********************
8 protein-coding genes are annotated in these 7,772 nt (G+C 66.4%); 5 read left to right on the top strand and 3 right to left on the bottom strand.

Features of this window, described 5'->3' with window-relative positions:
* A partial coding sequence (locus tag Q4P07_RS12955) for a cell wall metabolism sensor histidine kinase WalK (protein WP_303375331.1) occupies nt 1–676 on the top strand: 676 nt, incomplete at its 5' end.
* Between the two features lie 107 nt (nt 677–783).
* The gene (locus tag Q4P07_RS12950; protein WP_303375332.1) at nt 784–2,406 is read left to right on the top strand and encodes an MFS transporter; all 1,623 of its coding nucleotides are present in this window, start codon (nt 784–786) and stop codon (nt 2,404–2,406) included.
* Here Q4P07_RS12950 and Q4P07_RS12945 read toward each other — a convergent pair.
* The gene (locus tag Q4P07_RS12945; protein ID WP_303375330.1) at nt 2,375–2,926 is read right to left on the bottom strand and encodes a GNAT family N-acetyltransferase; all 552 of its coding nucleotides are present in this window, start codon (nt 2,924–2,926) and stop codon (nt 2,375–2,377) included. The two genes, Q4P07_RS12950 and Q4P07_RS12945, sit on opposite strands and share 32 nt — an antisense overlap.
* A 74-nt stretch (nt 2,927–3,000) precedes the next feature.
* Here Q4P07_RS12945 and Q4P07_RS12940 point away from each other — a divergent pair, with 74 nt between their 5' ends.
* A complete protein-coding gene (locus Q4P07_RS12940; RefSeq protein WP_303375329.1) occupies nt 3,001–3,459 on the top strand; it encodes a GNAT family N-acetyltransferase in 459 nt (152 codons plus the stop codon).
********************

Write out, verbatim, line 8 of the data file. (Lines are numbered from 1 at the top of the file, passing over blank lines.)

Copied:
* A 74-nt stretch (nt 2,927–3,000) precedes the next feature.